Historically we have been able to make referrals to outside agencies when a child has needed more support than what we can give in school. All our pupils have had significant difficulties in their life and most have experienced trauma so referrals such as this would be for the extreme cases. Often pupils do not have a suitable role model within their lives. We have made several successful referrals to both SALUS and Young Lives and this has meant that we have been able to access mentoring for some of our pupils that are less extreme and often overlooked. An example of this is a Year 7 pupil who lives in a 2-bedroom house with 5 siblings and suffering financial difficulty. The child used to say he felt like he was the odd one out as he is not the biological sibling of the others, his mentor has been taking him out into the community to do activities he would not be doing otherwise, he is now cheerful in school and no longer talks about his black mood. Currently we have had two pupils finish sessions with SALUS, Six children open and pupil has finished Young Lives. We have so much evidence that pupils are happier and those that have sessions in school leave with a smile on their face. Parents were consulted and have been welcoming towards mentoring.

Pupils at St. Anthony’s are very open and talk about issues at home quite freely as there are less pupils at school, staff are able to gain a very good picture of what home life is like, we know which families are suffering through poverty, which children have limited experiences etc. An example of this is a child living Margate who had never been to the beach.
We have used the curriculum to try and give pupils more experiences such as going to the park, beach, visiting different local attractions and taking part in activities they wouldn’t get to do with their families like swimming, cinema, and restaurants. This is always limited by the school’s budget. Using the HeadStart Talents & Interests Grant we have been able to access the following for some of our pupils; a BMX bike for a pupil who was unable to go to the local skate park and instead was riding dangerously down the high street. We have received funding for travel pass to enable a pupil to attend a Youth Club. A local athletics club for a pupil with a real talent in running. A boxing club, plus taxi’s for the pupil to be able to get to the club, this pupil said how he felt it was great for his fitness, he had made friends which he couldn’t do at school, it had helped his confidence and was “something just for me”.

As said previously, our pupils and families often had limited funds for outside activities and interests. Our pupils with SEMH have very low self-esteem, the Pay it Forward Grant has allowed us to address these by giving one pupil the opportunity to do something for others which made her feel “inspired to help others”, she is setting up a Lego club in September for other pupils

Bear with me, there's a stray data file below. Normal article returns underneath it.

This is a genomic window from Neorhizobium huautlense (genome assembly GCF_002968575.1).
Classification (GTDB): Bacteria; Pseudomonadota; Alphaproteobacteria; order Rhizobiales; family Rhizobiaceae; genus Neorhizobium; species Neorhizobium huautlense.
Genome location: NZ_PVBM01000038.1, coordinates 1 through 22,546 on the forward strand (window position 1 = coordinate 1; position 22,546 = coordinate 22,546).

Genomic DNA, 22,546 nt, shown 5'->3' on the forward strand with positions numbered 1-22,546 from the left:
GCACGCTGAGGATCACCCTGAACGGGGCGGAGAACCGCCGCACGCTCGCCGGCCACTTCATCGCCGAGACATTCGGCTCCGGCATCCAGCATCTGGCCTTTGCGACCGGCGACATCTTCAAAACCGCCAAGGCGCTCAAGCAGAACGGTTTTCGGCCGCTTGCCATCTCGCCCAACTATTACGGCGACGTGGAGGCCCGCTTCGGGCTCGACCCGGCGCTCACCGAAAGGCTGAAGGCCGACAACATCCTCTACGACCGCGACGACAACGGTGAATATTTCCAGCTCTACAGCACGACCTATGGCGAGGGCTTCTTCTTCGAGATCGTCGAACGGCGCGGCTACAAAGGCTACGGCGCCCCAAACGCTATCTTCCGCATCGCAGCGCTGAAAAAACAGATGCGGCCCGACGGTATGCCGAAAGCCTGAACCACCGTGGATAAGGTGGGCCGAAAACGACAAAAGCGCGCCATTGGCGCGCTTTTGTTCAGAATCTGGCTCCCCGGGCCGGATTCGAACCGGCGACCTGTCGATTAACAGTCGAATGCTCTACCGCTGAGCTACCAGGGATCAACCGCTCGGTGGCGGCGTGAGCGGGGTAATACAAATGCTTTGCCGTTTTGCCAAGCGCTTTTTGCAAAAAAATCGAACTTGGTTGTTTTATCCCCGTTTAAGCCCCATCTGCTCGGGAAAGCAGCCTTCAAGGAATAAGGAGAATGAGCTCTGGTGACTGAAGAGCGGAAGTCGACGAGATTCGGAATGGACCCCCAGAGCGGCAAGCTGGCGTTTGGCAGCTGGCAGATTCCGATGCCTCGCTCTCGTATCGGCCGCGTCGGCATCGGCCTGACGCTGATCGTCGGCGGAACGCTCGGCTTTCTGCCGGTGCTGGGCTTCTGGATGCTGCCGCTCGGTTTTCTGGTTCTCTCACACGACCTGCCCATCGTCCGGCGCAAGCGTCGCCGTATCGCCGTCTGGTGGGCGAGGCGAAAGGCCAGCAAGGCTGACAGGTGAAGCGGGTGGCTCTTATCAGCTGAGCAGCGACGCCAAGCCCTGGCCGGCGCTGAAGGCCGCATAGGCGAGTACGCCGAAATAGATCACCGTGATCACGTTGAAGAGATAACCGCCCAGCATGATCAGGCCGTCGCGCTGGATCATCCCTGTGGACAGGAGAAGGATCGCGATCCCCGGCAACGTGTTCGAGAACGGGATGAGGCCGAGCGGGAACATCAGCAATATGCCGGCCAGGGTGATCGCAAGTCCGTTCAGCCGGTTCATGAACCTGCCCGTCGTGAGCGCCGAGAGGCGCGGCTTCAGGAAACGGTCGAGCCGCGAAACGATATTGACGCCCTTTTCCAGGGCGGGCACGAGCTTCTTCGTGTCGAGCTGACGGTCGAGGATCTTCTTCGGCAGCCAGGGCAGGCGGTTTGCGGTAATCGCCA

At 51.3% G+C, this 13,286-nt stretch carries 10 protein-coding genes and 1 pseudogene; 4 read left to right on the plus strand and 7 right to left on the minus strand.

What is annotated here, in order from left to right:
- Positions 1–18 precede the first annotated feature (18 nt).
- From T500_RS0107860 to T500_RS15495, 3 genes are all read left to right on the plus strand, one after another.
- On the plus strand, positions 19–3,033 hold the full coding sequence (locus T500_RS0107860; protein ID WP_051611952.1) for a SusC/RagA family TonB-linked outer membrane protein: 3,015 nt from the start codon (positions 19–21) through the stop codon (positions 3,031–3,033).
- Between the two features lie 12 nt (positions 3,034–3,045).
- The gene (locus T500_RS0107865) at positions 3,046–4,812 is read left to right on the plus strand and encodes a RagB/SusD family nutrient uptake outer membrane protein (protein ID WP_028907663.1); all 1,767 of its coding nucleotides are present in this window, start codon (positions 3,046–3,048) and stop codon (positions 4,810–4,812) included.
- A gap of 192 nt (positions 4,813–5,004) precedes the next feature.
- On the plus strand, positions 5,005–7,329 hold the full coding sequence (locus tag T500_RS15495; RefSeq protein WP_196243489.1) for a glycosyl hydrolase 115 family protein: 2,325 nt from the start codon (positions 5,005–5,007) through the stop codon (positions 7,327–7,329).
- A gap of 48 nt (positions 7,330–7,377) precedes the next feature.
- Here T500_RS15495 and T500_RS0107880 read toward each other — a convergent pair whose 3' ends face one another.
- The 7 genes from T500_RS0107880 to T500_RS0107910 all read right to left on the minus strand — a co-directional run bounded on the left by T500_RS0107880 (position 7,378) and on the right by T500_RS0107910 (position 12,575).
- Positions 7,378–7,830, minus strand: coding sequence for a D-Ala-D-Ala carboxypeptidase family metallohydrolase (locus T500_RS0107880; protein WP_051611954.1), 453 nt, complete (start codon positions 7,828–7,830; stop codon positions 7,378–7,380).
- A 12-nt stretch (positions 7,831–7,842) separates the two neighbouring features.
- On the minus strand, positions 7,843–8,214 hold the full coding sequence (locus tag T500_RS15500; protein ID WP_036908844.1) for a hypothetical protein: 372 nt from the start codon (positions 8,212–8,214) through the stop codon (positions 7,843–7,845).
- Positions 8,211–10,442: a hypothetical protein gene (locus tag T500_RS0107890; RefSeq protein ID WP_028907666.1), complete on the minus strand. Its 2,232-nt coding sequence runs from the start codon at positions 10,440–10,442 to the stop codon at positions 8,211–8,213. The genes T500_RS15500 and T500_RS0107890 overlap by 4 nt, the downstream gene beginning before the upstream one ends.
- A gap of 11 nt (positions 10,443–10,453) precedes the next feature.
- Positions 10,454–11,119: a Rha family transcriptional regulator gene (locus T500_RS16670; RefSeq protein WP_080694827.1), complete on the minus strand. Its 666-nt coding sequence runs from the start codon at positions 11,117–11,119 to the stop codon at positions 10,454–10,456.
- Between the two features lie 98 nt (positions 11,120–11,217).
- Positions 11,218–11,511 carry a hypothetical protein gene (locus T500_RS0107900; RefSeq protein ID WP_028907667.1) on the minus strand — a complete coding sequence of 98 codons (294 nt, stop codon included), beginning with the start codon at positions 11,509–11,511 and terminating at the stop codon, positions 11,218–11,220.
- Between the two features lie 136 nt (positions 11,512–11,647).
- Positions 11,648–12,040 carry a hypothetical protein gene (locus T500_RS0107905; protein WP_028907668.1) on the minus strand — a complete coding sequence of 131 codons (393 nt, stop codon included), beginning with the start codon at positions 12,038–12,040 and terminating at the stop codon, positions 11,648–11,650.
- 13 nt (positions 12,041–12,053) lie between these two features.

As a school, we have the flexibility to adapt our curriculum to meet the needs of our challenging pupils. We have had ideas that have not always been possible, due to lack of funds. We now have 14 staff at level 1, 3 staff at level 2 and 1 staff member to train the trainer. We have been able to train 2 staff to deliver Yoga for children; this means we are now able to meet the social and emotional needs of our pupils. Feedback from pupils has included “Are we doing yoga today with you, I love it” and “I find it hard to relax but yoga makes me feel tired and stretchy.”

The mental health awareness of our staff has always been very good as it is a priority area of need for the majority of our pupils. All staff had Youth Mental Health First Aid training (lite) 2 years ago, with the intention of giving them the skills to support children effectively. The difficulty has been that mental health is constantly changing and new issues arising everyday so now we planning to send one member of staff on the intensive training and this will include all leadership.

At St. Anthony’s we consider that personal, social and health education is one of our core subjects, along with English and Maths.

We have resilience included in our curriculum and we are gradually improving pupil’s knowledge of mental health issues.

Funding has meant that we have not always been able to plan all the activities that we would like and now we will be doing some team building and resilience work with pupils outside of school.

How do you plan to sustain your new approach to mental health and wellbeing past the HeadStart project? What motivates you to do this?

We plan to have ALL staff to have at least a minimum of mental health training, some will have completed this online, some completed the light training and some the full training. If we train a member of staff to be a trainer then we will be able to train new staff as they join the school after the HeadStart project. Mindfulness training has been offered and at least one member of staff will complete train the trainer. Elements of mindfulness introduced into school can then continue after HeadStart.

We have trained peer mentors now, a member of staff sat through the training and is now able to deliver it herself, this means we will be able to continue with peer mentoring after HeadStart ends.

Resiliance conversations and welfare forms can now be part of our system for safeguarding and will continue to ensure we give pupils the best support, as a special school for SEMH we already have good links with outside agencies but we now have more, for example Young Lives and SALUS, looking ahead we will be able to develop these links.

As most of our pupils and families are effected by mental health it will continue to be a priority focus area.

We are motivated to continue this work as we know ALL our stakeholders at St. Anthony’s are effected by social, emotion and mental health difficulties.